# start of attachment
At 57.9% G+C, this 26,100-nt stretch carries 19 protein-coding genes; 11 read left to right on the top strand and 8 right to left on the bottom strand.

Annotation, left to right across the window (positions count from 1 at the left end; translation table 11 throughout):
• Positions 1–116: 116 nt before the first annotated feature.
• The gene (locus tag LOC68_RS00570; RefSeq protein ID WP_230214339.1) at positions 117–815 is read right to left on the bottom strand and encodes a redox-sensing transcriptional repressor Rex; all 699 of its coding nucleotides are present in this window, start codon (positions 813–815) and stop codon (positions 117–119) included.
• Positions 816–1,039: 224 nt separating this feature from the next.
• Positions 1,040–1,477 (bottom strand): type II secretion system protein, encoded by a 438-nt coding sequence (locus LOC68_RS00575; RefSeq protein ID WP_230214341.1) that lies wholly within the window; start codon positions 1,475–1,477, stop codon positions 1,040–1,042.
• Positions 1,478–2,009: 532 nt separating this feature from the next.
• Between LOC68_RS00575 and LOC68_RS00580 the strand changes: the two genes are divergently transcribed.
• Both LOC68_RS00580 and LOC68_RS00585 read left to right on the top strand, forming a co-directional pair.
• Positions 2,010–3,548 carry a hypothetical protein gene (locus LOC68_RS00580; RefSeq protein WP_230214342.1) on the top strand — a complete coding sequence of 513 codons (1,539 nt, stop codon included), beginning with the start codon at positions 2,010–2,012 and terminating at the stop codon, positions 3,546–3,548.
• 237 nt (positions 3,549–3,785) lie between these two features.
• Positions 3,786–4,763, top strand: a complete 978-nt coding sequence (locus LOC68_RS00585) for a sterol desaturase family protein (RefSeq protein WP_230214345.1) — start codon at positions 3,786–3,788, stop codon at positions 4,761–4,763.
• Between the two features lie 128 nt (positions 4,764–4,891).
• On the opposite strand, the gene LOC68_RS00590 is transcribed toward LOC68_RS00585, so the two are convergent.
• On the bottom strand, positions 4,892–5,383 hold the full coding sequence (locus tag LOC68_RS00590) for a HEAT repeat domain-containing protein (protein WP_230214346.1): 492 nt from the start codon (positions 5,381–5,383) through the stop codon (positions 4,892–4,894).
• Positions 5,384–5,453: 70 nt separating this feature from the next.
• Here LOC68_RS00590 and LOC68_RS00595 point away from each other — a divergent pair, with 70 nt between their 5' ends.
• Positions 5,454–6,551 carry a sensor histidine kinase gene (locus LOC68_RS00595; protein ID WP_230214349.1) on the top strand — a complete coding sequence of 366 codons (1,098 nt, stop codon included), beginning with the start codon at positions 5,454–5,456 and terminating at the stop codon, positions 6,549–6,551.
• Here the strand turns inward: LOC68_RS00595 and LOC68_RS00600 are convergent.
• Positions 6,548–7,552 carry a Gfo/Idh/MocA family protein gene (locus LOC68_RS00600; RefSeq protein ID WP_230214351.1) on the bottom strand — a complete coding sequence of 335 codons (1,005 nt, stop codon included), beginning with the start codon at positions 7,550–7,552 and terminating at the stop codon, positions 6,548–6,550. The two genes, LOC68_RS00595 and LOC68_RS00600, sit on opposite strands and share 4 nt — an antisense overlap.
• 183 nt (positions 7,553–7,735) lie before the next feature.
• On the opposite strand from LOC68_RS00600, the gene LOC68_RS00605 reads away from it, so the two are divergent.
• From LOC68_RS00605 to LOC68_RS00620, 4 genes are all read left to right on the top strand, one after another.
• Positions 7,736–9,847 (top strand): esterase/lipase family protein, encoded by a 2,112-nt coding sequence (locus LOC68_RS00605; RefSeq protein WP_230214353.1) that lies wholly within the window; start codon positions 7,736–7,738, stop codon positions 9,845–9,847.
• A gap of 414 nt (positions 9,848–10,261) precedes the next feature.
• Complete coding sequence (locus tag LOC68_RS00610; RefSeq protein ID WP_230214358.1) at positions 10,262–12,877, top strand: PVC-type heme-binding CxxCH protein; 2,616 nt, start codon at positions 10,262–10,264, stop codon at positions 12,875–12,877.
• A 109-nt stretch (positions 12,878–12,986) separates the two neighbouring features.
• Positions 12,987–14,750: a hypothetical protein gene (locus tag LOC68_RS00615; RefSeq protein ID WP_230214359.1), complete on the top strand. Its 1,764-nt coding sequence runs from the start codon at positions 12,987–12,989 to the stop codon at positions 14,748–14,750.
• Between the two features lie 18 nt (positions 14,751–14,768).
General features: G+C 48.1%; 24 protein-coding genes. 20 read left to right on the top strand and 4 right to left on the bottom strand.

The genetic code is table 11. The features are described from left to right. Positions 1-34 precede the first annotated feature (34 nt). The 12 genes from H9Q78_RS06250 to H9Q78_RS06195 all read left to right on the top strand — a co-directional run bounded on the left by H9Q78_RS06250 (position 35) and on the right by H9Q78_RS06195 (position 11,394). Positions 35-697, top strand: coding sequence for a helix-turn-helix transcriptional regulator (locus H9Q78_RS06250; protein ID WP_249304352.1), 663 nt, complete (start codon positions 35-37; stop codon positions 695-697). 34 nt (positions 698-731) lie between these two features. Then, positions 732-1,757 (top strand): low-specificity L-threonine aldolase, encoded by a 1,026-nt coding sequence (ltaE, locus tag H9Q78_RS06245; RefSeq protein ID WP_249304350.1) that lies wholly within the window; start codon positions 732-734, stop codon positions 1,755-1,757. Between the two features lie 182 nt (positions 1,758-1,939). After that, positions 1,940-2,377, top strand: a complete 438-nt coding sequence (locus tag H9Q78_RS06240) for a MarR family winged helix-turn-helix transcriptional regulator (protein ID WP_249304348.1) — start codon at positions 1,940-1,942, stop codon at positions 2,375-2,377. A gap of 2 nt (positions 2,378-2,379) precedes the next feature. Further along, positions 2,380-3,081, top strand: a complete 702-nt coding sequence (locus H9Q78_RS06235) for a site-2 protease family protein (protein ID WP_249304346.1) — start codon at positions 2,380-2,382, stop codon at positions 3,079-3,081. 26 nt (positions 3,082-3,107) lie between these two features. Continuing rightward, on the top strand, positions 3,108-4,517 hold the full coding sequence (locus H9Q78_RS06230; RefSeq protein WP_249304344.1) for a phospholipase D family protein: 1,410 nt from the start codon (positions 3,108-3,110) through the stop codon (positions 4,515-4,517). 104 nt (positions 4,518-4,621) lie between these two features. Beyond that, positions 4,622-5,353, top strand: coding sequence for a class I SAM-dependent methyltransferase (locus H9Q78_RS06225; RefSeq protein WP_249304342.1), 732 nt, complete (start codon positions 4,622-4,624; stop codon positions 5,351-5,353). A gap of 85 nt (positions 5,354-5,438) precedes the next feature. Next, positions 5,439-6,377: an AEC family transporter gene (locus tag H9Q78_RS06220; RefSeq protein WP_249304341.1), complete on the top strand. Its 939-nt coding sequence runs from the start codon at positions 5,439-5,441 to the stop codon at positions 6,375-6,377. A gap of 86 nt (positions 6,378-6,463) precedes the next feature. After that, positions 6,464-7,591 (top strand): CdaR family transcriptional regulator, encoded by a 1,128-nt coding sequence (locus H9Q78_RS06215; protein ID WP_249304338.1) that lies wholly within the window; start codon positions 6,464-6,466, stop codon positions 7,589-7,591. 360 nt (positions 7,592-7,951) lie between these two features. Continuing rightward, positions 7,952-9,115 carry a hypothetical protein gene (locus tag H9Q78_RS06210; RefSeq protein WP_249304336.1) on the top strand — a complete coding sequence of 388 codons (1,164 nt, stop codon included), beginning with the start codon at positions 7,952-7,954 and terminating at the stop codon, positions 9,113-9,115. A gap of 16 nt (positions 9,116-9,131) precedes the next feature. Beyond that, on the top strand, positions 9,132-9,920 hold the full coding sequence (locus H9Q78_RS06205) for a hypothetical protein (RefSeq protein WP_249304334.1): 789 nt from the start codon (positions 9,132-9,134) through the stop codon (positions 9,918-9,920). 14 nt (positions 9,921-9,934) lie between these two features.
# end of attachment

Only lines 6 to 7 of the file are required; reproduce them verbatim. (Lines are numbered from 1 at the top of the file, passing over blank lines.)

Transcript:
• Positions 1,040–1,477 (bottom strand): type II secretion system protein, encoded by a 438-nt coding sequence (locus LOC68_RS00575; RefSeq protein ID WP_230214341.1) that lies wholly within the window; start codon positions 1,475–1,477, stop codon positions 1,040–1,042.
• Positions 1,478–2,009: 532 nt separating this feature from the next.